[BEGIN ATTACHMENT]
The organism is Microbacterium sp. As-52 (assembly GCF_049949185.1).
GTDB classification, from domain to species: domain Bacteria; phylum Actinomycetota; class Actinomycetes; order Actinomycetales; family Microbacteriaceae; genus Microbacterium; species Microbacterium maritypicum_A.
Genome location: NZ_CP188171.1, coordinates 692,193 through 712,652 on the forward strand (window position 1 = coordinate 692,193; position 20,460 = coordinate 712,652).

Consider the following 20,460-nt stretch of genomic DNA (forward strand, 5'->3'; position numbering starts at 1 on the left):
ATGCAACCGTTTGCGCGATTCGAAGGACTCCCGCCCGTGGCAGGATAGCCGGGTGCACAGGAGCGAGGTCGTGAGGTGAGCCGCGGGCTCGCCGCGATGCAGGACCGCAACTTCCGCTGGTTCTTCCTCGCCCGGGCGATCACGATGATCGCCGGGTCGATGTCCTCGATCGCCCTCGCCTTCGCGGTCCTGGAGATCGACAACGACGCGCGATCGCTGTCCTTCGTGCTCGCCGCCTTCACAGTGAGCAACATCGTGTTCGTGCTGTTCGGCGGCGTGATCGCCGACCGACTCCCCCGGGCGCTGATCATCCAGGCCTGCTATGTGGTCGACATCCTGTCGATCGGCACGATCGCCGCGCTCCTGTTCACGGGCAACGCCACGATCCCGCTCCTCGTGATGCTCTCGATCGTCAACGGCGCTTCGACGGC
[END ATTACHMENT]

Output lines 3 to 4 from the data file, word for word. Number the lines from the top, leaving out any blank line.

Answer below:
Genome location: NZ_CP188171.1, coordinates 692,193 through 712,652 on the forward strand (window position 1 = coordinate 692,193; position 20,460 = coordinate 712,652).

Consider the following 20,460-nt stretch of genomic DNA (forward strand, 5'->3'; position numbering starts at 1 on the left):